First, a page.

A durable power of attorney becomes invalid upon the death of the principle. A durable power of attorney differs from a standard power of attorney in that it continues to be effective even after the principle has become incapacitated. But no power of attorney exists following the death of the principle. In order to act on behalf of a deceased individual, Utah law normally requires the appointment of a personal representative.
- What is the difference between a living will and a living trust? Although the two terms are similar, they refer to very different estate planning tools. A living will allows a person to state end-of-life medical care preferences and to name a person who act on their behalf if they are no longer able to speak for themselves. A living will in Utah is normally included as part of an advance health care directive. A living trust is created during your lifetime and can be used both to hold and manage assets during your lifetime and to manage and distribute assets to others after your death.
- What if I cannot appear in person at arraignment? There can be circumstances that simply make it impossible or impractical to be physically present at a scheduled criminal arraignment hearing. Health and distance are two common reasons, but there may be others as well. In misdemeanor cases, some Utah courts will accept a written waiver of the right to a formal arraignment. Some judges may also allow a "remote" appearance by phone or video, or may allow your attorney to appear in court on your behalf.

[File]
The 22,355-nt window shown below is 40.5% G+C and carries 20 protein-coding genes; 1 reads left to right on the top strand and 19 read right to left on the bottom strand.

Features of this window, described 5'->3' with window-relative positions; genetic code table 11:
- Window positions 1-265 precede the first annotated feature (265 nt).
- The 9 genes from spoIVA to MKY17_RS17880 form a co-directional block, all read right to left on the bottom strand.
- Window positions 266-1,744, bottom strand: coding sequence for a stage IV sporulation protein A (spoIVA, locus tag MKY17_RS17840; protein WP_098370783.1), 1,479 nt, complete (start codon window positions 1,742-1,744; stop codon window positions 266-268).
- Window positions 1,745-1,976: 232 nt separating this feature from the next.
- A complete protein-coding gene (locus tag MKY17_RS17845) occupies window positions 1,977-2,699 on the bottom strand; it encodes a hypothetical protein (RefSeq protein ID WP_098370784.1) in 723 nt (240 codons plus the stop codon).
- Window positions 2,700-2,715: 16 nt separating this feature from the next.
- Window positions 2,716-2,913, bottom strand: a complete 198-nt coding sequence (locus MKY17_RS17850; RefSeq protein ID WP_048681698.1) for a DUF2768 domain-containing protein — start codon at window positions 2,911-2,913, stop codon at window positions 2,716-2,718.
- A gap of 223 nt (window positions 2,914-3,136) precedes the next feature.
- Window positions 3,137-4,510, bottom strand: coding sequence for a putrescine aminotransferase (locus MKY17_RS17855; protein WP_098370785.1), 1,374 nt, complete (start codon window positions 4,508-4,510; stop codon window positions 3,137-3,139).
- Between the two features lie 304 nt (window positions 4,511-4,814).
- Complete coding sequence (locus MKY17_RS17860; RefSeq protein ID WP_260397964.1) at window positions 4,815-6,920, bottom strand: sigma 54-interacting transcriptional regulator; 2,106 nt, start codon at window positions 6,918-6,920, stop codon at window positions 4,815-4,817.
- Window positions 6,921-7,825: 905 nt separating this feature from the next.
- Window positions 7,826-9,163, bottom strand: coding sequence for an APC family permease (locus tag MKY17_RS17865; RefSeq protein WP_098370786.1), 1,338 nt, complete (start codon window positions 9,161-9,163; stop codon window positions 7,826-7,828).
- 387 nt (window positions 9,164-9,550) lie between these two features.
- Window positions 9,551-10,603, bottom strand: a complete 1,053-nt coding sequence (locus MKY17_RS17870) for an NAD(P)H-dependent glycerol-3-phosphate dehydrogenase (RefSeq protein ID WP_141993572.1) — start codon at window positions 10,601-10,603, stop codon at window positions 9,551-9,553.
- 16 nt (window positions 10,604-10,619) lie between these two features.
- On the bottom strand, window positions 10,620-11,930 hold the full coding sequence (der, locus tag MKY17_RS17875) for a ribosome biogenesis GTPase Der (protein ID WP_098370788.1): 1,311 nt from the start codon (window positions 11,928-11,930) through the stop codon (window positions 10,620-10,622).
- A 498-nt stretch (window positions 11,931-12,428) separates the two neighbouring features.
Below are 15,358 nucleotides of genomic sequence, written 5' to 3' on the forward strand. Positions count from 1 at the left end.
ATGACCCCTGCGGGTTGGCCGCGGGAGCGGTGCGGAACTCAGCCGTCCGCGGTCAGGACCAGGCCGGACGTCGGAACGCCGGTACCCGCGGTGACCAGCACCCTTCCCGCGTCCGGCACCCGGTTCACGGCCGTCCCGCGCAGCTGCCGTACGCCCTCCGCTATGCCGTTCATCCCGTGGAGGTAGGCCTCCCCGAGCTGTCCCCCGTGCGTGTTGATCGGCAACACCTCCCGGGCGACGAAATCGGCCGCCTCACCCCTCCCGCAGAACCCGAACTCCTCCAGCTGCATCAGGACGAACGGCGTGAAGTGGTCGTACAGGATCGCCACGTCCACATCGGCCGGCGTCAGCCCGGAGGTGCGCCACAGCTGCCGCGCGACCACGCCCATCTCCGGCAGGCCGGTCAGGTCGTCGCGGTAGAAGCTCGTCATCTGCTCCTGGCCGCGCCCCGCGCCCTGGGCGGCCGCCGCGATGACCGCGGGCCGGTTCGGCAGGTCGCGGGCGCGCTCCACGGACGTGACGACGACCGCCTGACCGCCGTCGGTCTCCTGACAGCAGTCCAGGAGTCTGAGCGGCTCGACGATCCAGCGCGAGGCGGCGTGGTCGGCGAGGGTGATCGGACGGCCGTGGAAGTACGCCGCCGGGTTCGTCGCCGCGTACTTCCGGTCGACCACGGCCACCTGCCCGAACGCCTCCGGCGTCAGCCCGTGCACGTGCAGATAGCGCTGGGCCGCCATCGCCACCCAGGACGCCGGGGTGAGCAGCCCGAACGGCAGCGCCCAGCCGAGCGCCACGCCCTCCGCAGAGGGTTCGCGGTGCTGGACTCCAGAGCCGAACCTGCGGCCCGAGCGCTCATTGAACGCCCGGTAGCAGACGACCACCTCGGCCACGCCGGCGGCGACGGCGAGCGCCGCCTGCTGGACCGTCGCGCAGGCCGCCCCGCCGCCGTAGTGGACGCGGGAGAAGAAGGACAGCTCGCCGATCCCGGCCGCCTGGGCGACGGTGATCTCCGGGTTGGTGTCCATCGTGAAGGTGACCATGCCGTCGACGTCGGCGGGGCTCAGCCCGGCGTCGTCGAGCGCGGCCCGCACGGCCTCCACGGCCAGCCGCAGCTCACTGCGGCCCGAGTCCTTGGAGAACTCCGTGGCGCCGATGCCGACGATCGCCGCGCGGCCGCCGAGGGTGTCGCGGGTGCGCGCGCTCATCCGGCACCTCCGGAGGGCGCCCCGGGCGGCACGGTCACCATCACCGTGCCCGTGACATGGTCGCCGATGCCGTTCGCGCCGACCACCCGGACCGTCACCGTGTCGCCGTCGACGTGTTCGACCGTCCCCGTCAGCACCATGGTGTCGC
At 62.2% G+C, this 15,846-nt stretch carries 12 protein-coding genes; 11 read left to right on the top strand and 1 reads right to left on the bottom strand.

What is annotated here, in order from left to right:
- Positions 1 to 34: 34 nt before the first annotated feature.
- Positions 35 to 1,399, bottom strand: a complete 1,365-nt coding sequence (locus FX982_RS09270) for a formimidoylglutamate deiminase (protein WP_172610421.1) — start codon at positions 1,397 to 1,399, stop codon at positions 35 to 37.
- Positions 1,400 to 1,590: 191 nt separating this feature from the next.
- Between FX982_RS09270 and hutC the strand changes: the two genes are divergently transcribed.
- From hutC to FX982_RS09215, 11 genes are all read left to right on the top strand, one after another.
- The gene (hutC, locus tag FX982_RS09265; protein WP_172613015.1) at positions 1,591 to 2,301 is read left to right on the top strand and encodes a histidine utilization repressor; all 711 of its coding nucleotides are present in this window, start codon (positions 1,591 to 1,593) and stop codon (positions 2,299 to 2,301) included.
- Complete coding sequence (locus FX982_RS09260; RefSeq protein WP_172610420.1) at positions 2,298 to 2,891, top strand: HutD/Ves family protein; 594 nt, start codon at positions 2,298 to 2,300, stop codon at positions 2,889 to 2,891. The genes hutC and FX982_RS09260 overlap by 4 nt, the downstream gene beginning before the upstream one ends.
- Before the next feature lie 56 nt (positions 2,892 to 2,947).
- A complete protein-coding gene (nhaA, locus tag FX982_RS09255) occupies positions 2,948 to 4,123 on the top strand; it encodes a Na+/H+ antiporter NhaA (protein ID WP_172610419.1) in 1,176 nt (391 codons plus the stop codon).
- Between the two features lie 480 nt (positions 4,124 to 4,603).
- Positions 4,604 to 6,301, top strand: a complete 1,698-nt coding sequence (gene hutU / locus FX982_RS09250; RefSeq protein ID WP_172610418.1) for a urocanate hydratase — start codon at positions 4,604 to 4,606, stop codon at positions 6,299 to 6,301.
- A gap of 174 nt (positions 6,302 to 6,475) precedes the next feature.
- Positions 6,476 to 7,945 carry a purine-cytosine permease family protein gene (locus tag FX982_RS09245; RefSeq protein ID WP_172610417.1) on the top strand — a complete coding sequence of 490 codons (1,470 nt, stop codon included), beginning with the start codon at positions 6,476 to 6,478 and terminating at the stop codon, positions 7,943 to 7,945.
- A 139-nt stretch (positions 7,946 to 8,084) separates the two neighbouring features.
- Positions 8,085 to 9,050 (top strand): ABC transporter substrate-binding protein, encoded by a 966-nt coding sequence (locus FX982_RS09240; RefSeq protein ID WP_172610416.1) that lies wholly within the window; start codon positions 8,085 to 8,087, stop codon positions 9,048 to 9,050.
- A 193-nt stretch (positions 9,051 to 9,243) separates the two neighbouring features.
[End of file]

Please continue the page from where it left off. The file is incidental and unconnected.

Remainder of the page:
- How is a living trust different than a testamentary trust? Both a living trust and a testamentary trust can perform many of the same functions. The key difference between the two is the timing and mechanism of their creation. A living trust is created during the grantor's lifetime, and can be used immediately to hold and manage assets on behalf of designated beneficiaries. A testamentary trust is created by action of a last will and testament, and only comes into existence after the death of the decedent.
- How do I get copies of a death certificate? Certified copies of the death certificate can normally be obtained through mortuaries, funeral directors or directly from the Utah Department of Health. Before going to the effort of getting copies, it is generally a good idea to determine how many copies you think you will need, and then get a couple of extra just in case.